Modified Mustangs & FordsProject Vehicles
Modified Mustangs & Fords Project Snake Charmer Web Diary
Project Snake Charmer is finished and on the road Check out the diary for more!
Each week we'll update our Web visitors on our progress right here with photos, video, and diary entries. Check back weekly as we share our progress, tips, anecdotes, and more while we assemble our Factory Five Racing roadster right before your eyes. And don't forget to get the full story in an upcoming issue of Mustang & Fords.
September 24, 2007
Total Build Time: 537 hours
We're getting closer to having color on our Roadster project as the guys at KR Performance & Restorations work full time on our project now. As I mentioned in a previous diary entry about body modifications, there are certain things that can be easily done to the FFR fiberglass body to give it a more authentic look. One of them is to extend the hood into the hood scoop opening. Doing so makes the hood scoop look like it was fastened to the hood versus being a molded part of it. If you really wanted to I guess you could also build up the scoop's lines and add rivets around it as well, but we just did the extension. The scoop's under side was also smoothed with body filler in preparation to paint the underside of the hood.
For the trunk the fiberglass inner edge was blended into the aluminum liner. Some people polish the liner or leave it bare aluminum, but we opted to paint it body color. The newer FFR trunk lid does away with the aluminum liner all together with an all fiberglass trunk lid assembly.
October 11, 2007
Total Build Time: 559 hours
Ask any owner of a fiberglass bodied car (or one using fiberglass fenders) and they'll tell you their number one fear is star cracks from a tire throwing a stone into the underside of the fiberglass body. We knew it would be important to protect our killer paintjob from debris such as this and we also wanted to cover the exposed fiberglass for a more eye pleasing look in the trunk and engine compartment areas. After much research we came across the LizardSkin product. LizardSkin is a ceramic based spray on product that acts as a barrier to heat transfer, reduces noise, and also protects surfaces from moisture and corrosion. Best of all LizardSkin is a class-A fire rated product. With the LizardSkin being applied via a spray applicator there are no seams, no gaps, and no waste. We covered the whole body in a .040-inch layer (recommended) and then doubled the wheel well areas to .080-inch for crack protection.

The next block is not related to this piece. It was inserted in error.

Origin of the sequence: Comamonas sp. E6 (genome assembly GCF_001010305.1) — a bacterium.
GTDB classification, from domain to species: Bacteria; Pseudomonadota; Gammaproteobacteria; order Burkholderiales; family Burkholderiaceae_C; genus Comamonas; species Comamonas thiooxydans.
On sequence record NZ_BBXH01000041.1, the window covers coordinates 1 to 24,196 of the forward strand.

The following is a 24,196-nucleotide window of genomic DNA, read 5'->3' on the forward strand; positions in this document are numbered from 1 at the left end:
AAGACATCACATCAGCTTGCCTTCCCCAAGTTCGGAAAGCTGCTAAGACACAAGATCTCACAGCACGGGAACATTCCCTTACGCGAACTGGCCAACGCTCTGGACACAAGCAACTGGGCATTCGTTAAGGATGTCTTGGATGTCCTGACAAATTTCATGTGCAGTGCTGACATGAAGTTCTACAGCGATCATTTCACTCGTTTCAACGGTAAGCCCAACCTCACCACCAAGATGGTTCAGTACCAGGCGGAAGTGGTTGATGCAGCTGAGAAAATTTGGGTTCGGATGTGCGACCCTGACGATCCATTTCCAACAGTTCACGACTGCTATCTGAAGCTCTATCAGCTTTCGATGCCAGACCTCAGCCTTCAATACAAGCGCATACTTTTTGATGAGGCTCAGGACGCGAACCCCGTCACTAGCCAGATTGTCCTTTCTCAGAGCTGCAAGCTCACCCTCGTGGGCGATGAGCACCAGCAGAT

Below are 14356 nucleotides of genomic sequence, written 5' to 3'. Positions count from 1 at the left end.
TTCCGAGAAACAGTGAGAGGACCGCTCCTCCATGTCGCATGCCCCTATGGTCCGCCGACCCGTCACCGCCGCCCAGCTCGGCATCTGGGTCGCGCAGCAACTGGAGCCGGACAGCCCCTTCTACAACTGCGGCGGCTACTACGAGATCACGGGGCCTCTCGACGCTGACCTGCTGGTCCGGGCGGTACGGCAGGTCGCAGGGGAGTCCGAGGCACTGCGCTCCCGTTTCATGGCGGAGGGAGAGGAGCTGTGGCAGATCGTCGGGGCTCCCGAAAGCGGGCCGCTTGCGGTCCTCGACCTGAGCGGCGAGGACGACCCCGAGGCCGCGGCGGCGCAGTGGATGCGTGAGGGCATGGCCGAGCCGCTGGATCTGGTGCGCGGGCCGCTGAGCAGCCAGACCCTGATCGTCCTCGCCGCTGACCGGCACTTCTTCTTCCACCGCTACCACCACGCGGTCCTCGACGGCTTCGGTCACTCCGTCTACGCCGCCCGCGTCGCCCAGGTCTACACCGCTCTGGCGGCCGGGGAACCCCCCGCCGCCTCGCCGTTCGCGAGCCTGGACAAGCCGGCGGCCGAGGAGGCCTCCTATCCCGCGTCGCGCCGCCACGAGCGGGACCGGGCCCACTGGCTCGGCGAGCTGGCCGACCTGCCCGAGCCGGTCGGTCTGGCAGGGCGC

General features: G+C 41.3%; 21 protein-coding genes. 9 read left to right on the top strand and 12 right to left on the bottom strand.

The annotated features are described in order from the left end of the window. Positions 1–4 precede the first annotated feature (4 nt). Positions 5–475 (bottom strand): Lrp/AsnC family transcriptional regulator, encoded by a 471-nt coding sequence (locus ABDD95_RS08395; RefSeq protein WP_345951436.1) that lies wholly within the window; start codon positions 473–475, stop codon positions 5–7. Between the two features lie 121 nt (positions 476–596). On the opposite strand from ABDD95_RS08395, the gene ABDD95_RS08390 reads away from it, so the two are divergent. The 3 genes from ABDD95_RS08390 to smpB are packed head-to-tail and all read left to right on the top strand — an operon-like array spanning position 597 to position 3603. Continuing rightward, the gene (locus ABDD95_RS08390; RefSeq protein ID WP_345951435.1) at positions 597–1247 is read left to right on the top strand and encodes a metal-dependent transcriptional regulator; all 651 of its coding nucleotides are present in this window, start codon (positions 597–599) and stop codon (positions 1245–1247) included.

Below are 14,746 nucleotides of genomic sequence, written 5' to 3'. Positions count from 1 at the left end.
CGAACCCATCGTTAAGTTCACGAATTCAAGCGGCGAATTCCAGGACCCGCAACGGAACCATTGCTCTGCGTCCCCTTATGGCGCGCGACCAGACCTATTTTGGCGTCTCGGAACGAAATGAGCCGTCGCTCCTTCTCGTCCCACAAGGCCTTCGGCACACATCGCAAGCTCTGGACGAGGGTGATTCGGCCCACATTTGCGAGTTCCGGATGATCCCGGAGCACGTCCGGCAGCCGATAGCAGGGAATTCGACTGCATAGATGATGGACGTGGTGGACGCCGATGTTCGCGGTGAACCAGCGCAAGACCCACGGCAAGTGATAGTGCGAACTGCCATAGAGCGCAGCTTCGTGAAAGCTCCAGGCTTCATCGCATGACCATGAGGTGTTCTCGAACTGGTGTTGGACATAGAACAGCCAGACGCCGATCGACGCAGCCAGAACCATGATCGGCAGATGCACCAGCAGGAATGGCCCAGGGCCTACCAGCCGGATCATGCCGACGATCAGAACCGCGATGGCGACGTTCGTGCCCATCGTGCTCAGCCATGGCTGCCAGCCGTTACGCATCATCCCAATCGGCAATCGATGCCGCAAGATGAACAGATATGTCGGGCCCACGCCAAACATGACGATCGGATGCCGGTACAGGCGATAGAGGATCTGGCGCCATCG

October 19, 2007
Total Build Time: 571 hours
An email today from Bob Roeder at KR Performance & Restorations made my day when he told me paint had been delivered and that they had started to cut in the inside of several panels, including the hood, trunk and doors. Images here show the hood in primer and then the first coat of the Ford Tungsten Gray Pearl Metallic base being applied. Since the first time I saw the Tungsten color on the Ford GT supercar I knew I wanted to paint something with this sexy color. The only fly in the soup is the wife and I still haven't picked a stripe color. If I let her have her way the stripe would be purple. I originally thought of black or some sort of graphite color (I even contemplated carbon fiber look stripes). Bob sprayed a sample with some stripe colors for us to look at (shown here) and there's a few more stripe colors being considered that he hasn't sprayed samples of yet. Once we choose a stripe color there's also the follow up decisions as to whether we paint it as a solid stripe or some sort of ghost stripe and if we should add the pinstripes to the outer edges and what color those pinstripes should be (matching the main stripe or some sort of contrast). Decisions, decisions!